Karin Zirk, spokeswoman for Friends of Rose Creek, said the preservation of Rose Creek for park usage is key to ensuring that one of the few remaining coastal wetlands in Southern California is not lost to development or paved over for freeway expansion.
“Funding agencies wanting to enhance coastal wetlands and provide recreational opportunities are more likely to invest in lands guaranteed to be around for future generations,” Zirk said. “Dedicating this section of the creek [from the southern end of Marian Bear Natural Park to Mission Bay Park] will provide San Diego residents and visitors a contiguous park that stretches from University City High School to Mission Bay High School and provides educational and recreational hands-on opportunities for children.”
Faulconer noted the importance that a healthy Rose Creek plays in the vivacity of the entire watershed and Mission Bay Park, saying he is committed to working with various city departments to clearly identify the specific parcels that constitute Rose Creek and move forward with dedication in the next several months.
“One of my overriding goals is to ensure that we dedicate these parcels, and I will ensure that we move forward collectively with my colleagues because it is in the public’s best interest to dedicate that,” said Faulconer during a Dec. 17 City Council meeting. “There are some questions that we have about some of the lines, where they fall and who [owns] that, but this is a problem that is entirely solvable.”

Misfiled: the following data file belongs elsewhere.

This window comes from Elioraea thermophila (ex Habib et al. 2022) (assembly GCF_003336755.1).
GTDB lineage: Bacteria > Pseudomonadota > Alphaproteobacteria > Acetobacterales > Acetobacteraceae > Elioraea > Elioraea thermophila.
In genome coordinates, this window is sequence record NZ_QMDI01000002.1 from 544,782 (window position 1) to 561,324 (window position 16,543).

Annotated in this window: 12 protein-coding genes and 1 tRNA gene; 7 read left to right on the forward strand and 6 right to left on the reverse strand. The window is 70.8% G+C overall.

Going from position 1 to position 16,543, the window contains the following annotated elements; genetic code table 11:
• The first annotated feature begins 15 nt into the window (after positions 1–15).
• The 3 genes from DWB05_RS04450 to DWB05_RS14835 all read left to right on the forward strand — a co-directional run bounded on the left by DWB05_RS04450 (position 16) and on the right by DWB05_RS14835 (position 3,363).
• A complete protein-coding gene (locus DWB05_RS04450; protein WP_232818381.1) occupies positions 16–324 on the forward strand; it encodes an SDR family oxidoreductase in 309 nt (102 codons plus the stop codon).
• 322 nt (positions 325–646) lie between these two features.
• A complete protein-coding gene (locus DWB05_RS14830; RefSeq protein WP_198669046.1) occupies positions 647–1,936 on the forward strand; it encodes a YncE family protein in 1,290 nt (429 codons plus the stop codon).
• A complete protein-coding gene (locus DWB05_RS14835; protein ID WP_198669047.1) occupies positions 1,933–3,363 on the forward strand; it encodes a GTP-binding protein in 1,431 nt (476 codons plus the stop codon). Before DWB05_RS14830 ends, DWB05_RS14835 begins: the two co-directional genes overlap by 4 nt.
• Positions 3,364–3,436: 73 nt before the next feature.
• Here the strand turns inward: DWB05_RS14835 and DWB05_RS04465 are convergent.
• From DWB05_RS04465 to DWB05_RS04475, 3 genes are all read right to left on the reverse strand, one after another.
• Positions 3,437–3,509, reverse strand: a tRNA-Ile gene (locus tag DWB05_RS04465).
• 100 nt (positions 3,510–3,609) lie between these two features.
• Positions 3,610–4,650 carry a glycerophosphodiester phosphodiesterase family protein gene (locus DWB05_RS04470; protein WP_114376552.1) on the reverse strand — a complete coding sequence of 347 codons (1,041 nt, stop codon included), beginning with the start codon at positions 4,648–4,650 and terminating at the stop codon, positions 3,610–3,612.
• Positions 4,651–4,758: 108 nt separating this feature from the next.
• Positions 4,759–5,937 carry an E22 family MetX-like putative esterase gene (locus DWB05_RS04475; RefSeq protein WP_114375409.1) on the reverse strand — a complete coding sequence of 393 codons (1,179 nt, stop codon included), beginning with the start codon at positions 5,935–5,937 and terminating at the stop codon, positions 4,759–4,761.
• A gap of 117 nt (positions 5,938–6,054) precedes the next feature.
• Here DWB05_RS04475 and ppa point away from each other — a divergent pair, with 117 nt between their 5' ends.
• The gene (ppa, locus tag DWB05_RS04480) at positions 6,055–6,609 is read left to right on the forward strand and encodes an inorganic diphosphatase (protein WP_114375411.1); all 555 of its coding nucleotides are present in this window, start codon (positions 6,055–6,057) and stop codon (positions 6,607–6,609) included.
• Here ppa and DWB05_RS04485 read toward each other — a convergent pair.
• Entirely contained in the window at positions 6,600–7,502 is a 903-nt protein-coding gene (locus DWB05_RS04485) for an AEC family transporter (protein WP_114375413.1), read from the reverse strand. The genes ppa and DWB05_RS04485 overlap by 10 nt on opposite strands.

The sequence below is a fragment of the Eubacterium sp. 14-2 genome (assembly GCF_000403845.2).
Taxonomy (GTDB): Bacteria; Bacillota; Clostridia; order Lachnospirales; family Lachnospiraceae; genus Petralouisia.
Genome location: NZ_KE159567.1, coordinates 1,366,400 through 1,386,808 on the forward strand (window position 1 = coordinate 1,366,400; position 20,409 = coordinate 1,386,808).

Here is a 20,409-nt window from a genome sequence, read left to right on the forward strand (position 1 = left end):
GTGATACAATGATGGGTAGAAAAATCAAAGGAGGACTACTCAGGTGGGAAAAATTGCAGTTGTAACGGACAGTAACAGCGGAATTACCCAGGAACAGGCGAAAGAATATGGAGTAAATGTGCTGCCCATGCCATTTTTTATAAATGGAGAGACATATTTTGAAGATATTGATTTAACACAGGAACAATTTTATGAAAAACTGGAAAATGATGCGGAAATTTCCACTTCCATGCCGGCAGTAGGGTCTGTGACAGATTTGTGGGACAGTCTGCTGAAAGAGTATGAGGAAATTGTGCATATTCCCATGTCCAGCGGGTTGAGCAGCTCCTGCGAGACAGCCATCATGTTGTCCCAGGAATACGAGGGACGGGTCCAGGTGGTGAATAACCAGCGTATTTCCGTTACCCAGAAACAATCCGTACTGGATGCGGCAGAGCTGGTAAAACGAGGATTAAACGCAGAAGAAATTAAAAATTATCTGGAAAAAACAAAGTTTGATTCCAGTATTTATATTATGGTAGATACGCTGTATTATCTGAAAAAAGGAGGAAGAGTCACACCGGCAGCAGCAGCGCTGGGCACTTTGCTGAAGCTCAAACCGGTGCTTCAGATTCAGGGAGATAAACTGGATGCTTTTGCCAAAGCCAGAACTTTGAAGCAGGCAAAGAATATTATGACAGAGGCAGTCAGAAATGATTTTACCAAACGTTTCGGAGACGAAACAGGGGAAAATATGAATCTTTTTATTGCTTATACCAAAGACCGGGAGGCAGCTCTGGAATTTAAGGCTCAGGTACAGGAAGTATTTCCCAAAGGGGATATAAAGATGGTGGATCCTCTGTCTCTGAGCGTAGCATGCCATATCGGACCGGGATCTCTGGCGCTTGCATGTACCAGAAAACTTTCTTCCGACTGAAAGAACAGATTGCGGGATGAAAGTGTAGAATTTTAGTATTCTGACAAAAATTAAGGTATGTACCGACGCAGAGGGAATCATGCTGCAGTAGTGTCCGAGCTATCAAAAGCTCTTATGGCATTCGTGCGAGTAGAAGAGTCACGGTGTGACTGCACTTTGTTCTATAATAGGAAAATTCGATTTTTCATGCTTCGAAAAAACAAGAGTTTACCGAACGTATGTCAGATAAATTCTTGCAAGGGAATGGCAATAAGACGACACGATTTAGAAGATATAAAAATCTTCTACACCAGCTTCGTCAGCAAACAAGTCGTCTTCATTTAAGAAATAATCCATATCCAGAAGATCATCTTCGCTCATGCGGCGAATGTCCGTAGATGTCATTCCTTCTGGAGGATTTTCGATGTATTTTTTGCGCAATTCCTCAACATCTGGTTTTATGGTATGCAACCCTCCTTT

When the City Council approved the dedication of more than 6,500 acres of canyonlands and open spaces through the adoption of the “Declaration of Dedication of Land” on Nov. 27, portions of the Rose Creek watershed were not cleared for dedication by city departments because of questions about ownership and the potential for alternative uses for the sites.
Upon further evaluation, staff from the Park and Recreation Department and the City Attorney’s Office ex-plained to City Council members on Dec. 17 that not all of Rose Creek is within defined assessor parcel numbers and have legal descriptions. Certain portions of the watershed within Caltrans and railroad rights of way may conflict with stormwater and transportation maintenance programs in the area, and other portions of the property are simply not owned by the city, according to the city attorney’s report.
“I understand that protecting Rose Creek is a complex undertaking with a host of logistical and legal issues,” said Zirk during the meeting. “While I may not leave here today with exactly what I was hoping for, I hope we can carry this effort into 2013 and beyond.”
Faulconer emphasized the importance of proactive communication among community groups and stakeholders to bring this issue of dedication back to the City Council in the coming months.
“I do want this to come back to the City Council, probably through the Natural Resources and Culture Committee, and that the city actually survey those properties,” Faulconer said. “I’m confident we can do that and I will push for that to make sure that we have all those questions answered.”
San Diego Canyonlands, the nonprofit organization that spearheaded the mapping, planning and public vetting for the Rose Creek preservation movement, initially proposed the dedication of nearly 10,000 acres of city-owned open space as protected parkland. Due to inconsistencies between the Canyonlands’ proposal and the city’s policies, the City Council dedicated 6,550 acres of the proposed land as dedicated open space on Nov. 27 and vowed to re-address the issue of dedication for other city-owned parcels, like portions of the Rose Creek Watershed, which was initially acquired by the city for flood-control purposes.
According to San Diego Canyonlands, the purpose of dedication is to provide reliable, open-space preservation and recreational opportunities within communities, providing a framework for future planning as the city grows.